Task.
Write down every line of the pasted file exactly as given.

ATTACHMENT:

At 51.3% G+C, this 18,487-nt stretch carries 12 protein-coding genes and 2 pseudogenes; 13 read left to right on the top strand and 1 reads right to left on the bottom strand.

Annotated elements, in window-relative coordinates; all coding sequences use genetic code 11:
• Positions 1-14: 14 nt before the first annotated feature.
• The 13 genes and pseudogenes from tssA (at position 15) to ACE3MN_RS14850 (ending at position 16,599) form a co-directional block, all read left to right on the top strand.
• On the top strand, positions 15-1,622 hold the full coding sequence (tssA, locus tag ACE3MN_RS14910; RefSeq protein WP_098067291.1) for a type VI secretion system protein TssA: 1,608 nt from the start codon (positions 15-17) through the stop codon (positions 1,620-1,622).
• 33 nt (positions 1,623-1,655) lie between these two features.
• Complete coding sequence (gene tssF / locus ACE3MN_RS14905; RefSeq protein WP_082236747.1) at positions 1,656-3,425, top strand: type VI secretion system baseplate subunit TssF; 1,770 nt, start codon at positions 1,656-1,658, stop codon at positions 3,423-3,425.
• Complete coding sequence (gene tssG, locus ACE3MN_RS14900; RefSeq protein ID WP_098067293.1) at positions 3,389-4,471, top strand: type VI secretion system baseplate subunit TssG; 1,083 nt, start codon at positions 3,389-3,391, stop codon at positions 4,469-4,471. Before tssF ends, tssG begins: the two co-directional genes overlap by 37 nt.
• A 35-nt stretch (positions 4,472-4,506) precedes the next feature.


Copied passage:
At 51.3% G+C, this 18,487-nt stretch carries 12 protein-coding genes and 2 pseudogenes; 13 read left to right on the top strand and 1 reads right to left on the bottom strand.

Annotated elements, in window-relative coordinates; all coding sequences use genetic code 11:
• Positions 1-14: 14 nt before the first annotated feature.
• The 13 genes and pseudogenes from tssA (at position 15) to ACE3MN_RS14850 (ending at position 16,599) form a co-directional block, all read left to right on the top strand.
• On the top strand, positions 15-1,622 hold the full coding sequence (tssA, locus tag ACE3MN_RS14910; RefSeq protein WP_098067291.1) for a type VI secretion system protein TssA: 1,608 nt from the start codon (positions 15-17) through the stop codon (positions 1,620-1,622).
• 33 nt (positions 1,623-1,655) lie between these two features.
• Complete coding sequence (gene tssF / locus ACE3MN_RS14905; RefSeq protein WP_082236747.1) at positions 1,656-3,425, top strand: type VI secretion system baseplate subunit TssF; 1,770 nt, start codon at positions 1,656-1,658, stop codon at positions 3,423-3,425.
• Complete coding sequence (gene tssG, locus ACE3MN_RS14900; RefSeq protein ID WP_098067293.1) at positions 3,389-4,471, top strand: type VI secretion system baseplate subunit TssG; 1,083 nt, start codon at positions 3,389-3,391, stop codon at positions 4,469-4,471. Before tssF ends, tssG begins: the two co-directional genes overlap by 37 nt.
• A 35-nt stretch (positions 4,472-4,506) precedes the next feature.